Another fun game was Greatest Hits, which tonight was Greatest Hits of the Gatekeeper (?). Cam named himself something like Oleg the Dirty Fuck (or similar) and announced hits along the lines of Youse Cunts Stay Out. My mother was really impressed. At the end, Cam started groping co-host Janelle’s breasts in a scene that can only be described as highly unlikely to appear on broadcast television any time soon. Perhaps it’s his frustration at the relatively gentile constraints of his own Cable show(s)? It was, however, absolutely hilarious.

As was Nick throwing the word Zimbabwe at random into a word-at-a-time story about an anorexic swimmer.

Anyhoo, we played pretty well and improvised as well as could be expected, and none of the players seemed to have any complaints.

Three word assessment: Hard But Fun!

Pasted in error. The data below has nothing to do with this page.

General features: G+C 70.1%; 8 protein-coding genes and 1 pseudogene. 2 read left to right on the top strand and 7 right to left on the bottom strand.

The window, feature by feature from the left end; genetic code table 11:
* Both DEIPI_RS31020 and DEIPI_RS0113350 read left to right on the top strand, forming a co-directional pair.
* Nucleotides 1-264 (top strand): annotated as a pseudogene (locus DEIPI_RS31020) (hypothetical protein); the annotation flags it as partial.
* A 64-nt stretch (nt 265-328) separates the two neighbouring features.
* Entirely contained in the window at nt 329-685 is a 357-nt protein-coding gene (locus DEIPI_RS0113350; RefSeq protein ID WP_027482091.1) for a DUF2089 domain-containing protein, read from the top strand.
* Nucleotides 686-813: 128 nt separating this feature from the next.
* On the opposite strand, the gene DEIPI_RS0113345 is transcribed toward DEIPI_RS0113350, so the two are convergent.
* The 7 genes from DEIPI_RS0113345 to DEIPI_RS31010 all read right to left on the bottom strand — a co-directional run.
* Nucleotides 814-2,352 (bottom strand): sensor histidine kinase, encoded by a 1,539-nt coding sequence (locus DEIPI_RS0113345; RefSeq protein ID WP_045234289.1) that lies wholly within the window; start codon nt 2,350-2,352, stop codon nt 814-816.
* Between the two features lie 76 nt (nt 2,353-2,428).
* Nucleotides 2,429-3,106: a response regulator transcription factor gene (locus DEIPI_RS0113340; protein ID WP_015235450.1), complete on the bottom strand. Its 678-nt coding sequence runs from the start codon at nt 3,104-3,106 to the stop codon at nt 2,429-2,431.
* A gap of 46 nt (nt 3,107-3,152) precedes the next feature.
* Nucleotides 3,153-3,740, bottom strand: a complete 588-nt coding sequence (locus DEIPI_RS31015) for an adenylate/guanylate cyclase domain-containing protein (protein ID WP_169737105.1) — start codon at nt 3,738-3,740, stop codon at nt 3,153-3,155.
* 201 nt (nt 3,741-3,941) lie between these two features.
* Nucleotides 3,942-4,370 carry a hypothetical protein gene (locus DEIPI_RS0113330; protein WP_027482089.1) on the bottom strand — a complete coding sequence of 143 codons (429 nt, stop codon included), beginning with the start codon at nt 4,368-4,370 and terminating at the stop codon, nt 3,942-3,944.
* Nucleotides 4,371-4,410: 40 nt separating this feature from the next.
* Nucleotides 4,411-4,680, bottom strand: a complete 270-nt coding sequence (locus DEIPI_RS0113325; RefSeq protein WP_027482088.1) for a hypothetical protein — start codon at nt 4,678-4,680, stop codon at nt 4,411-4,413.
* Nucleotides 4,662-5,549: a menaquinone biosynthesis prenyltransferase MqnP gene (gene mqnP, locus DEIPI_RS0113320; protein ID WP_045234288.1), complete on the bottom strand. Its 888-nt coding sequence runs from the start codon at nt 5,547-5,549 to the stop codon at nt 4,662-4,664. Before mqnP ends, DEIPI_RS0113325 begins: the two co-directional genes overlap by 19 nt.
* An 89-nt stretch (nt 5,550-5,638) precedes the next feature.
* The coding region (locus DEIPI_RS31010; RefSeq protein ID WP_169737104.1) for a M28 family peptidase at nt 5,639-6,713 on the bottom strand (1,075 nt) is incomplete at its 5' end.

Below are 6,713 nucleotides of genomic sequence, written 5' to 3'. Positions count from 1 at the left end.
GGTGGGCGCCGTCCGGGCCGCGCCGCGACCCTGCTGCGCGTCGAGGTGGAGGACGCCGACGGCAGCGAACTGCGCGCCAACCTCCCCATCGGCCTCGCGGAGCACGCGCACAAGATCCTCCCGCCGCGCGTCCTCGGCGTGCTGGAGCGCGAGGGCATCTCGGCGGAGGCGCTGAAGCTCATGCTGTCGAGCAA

We’ll be back.

Kitten Kaboodle Review!

Last Tuesday was my last Kitten Kaboodle show for at least a month. Janelle’s friend Michael is sitting in on keys, and he is just amazing. He played piano on Tuesday, and I did the normal impro thing with the rest of the crew (Janelle, Justin, Jamie, Rob and Adam V MC’d). We got great feedback from the audience for having a strong sense of teamwork, which is always nice to hear.

The show started with a normal singing die, in which we attempt to sing a shared story while the MC points at random cast members, who then have to continue singing where the last person left off. Some people (i.e. Rob 😉 are way too good at this, and occasionally have to, er, not try so hard, which he did beautifully when he suicided.

The games were great fun all night. I loved Emotional Alphabet with Rob. We had to begin each sentence with the next letter of the alphabet, starting with Q, and during the scene the MC called out various emotions which we used to influence the scene. The topic was Badminton, but I don’t think we played a single shot as we gradually got around to 69’ing on the floor. Hil-a-rious.